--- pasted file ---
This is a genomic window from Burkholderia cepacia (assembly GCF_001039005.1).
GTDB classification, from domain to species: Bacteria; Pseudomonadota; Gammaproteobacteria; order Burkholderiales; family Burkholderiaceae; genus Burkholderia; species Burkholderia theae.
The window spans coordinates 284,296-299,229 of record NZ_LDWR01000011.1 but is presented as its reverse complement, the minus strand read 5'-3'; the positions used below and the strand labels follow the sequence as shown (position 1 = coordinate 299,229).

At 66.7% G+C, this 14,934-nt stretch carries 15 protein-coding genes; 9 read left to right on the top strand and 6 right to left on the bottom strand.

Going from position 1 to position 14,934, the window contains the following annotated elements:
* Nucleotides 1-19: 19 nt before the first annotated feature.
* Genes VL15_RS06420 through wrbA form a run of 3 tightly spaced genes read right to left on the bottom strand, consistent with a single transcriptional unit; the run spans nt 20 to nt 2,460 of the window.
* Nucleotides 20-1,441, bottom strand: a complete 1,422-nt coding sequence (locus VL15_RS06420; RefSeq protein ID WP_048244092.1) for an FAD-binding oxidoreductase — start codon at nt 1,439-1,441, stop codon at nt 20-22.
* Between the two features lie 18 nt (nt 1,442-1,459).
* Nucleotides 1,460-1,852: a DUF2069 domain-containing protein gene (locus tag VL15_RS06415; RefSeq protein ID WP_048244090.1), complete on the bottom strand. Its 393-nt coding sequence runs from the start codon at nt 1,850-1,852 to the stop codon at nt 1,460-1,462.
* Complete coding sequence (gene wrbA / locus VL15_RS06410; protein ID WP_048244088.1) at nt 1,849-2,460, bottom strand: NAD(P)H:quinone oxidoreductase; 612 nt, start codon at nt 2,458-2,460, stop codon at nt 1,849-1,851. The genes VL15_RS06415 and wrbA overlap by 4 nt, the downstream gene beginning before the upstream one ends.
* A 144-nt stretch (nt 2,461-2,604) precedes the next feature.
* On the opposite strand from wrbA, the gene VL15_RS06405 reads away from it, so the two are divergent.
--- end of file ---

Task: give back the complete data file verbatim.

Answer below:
This is a genomic window from Burkholderia cepacia (assembly GCF_001039005.1).
GTDB classification, from domain to species: Bacteria; Pseudomonadota; Gammaproteobacteria; order Burkholderiales; family Burkholderiaceae; genus Burkholderia; species Burkholderia theae.
The window spans coordinates 284,296-299,229 of record NZ_LDWR01000011.1 but is presented as its reverse complement, the minus strand read 5'-3'; the positions used below and the strand labels follow the sequence as shown (position 1 = coordinate 299,229).

At 66.7% G+C, this 14,934-nt stretch carries 15 protein-coding genes; 9 read left to right on the top strand and 6 right to left on the bottom strand.

Going from position 1 to position 14,934, the window contains the following annotated elements:
* Nucleotides 1-19: 19 nt before the first annotated feature.
* Genes VL15_RS06420 through wrbA form a run of 3 tightly spaced genes read right to left on the bottom strand, consistent with a single transcriptional unit; the run spans nt 20 to nt 2,460 of the window.
* Nucleotides 20-1,441, bottom strand: a complete 1,422-nt coding sequence (locus VL15_RS06420; RefSeq protein ID WP_048244092.1) for an FAD-binding oxidoreductase — start codon at nt 1,439-1,441, stop codon at nt 20-22.
* Between the two features lie 18 nt (nt 1,442-1,459).
* Nucleotides 1,460-1,852: a DUF2069 domain-containing protein gene (locus tag VL15_RS06415; RefSeq protein ID WP_048244090.1), complete on the bottom strand. Its 393-nt coding sequence runs from the start codon at nt 1,850-1,852 to the stop codon at nt 1,460-1,462.
* Complete coding sequence (gene wrbA / locus VL15_RS06410; protein ID WP_048244088.1) at nt 1,849-2,460, bottom strand: NAD(P)H:quinone oxidoreductase; 612 nt, start codon at nt 2,458-2,460, stop codon at nt 1,849-1,851. The genes VL15_RS06415 and wrbA overlap by 4 nt, the downstream gene beginning before the upstream one ends.
* A 144-nt stretch (nt 2,461-2,604) precedes the next feature.
* On the opposite strand from wrbA, the gene VL15_RS06405 reads away from it, so the two are divergent.